Japanese students build unconventional ‘flying cycle’ aircraft propelled by pedaling

It pushes the boundaries of human-powered flight.

  • This flying cycle aircraft was created and flown by Japanese students in 2019
  • The pedal-powered aircraft was named Tsurugi
  • It recorded a flight distance of 19 km (11 mi)

Published on Mar 4, 2024 at 9:32PM (UTC+4)

Last updated on Mar 4, 2024 at 9:32PM (UTC+4)

Edited by Adam Gray

This human-powered flying cycle aircraft was created and flown by Japanese students in 2019.

It was created by Fusha Sakai, an active member of Japan’s Osaka Public University’s student-led Sakai Windmill Association.

The pedal-powered aircraft was named Tsurugi (つるぎ) by the team that is dedicated to constructing and flying human-powered airplanes.

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The video posted to the group’s YouTube channel captures a test flight at a retired runway at Nanki Shirahama Airport by Sakai WindMill Club.

The pilot was under training and although according to the video his “skill was not good at this time” – it’s still an impressive feat.

In fact, he recorded a flight distance of 19 km (11 mi) in the Yomiuri Television Birdman Rally on the bike-like aircraft.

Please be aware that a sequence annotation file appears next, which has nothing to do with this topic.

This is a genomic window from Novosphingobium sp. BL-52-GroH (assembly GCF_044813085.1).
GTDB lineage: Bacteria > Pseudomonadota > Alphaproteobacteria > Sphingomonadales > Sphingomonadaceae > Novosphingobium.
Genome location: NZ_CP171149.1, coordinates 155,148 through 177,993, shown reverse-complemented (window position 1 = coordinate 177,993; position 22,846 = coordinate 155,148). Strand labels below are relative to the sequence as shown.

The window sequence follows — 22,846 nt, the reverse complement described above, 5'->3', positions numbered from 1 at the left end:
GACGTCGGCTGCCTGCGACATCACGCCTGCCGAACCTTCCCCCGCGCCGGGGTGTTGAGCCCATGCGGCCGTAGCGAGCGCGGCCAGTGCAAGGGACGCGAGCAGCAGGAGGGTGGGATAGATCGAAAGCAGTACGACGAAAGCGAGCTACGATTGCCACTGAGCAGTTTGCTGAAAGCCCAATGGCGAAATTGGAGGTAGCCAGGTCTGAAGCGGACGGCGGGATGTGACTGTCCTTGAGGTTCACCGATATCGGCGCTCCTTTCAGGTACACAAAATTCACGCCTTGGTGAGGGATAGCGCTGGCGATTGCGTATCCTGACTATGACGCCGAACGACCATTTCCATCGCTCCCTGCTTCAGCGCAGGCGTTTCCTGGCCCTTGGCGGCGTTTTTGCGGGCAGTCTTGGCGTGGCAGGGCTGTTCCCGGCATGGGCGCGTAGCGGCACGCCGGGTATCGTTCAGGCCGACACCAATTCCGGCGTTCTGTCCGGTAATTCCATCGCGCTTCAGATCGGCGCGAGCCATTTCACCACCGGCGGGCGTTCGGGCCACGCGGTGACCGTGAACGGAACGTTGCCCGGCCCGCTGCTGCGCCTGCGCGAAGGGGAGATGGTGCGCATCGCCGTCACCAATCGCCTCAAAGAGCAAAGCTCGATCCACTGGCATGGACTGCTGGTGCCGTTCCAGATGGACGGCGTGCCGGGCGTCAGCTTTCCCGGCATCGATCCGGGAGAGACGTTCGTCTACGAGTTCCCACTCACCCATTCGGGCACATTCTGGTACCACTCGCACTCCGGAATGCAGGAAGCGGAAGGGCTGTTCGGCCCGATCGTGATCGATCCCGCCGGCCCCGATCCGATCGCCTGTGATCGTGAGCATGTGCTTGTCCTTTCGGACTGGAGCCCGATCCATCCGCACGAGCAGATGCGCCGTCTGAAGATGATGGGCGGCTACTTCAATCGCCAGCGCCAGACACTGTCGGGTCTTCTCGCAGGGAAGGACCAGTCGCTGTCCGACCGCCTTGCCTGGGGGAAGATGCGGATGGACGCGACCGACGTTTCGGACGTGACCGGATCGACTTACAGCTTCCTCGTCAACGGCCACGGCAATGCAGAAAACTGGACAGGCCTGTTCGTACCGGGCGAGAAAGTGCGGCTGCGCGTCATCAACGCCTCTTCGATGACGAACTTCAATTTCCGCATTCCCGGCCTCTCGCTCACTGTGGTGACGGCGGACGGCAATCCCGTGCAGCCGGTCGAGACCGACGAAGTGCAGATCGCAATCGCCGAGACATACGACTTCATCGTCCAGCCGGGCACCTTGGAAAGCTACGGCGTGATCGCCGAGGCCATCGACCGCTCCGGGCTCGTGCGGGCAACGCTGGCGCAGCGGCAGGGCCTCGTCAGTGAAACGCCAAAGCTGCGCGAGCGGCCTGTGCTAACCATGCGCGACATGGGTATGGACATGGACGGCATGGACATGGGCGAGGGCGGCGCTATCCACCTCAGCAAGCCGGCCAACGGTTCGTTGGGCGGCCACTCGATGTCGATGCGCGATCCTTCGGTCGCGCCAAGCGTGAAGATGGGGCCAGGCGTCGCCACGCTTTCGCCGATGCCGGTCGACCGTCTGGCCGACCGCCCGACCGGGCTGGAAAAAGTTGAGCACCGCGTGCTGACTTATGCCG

And cycles just keep getting weirder, like this ‘Ringbot’ monocycle robot that rolls around and balances on two legs.

What’s more, this wheelless Frankenbike runs on tracks – and it actually works.

While filmed several years ago, the footage is proof that the dreams of individual human flight are getting closer to becoming a reality.

The Sakai Windmill Association is committed to pushing the boundaries of human-powered flight.

The club designs, manufactures, and pilots its aircraft, competing in the Birdman Contest to set impressive records.

Since their debut in 1994, they have participated in over 20 flights, winning six times across two categories.

Tsurugi is a flying cycle with pedals, wings and a large rotating fan that pushes the boundaries of imaginative engineering.

Since it was posted almost five years ago, the video has been viewed almost 2 million times.

Many in the comments section were supportive of their efforts.

“It looks like the first flight of the Wright brothers, but over 100 year later and without a mechanical engine. Very impressive,” one said.

While others seemed concerned about the fatigue caused by the continuous pedaling required.

“Keeping up the power seems very difficult after the 30 second mark, impressive feat to achieve!” they commented.

And with the dawn of flying cars finally upon us it seems the sky is quite literally the limit.

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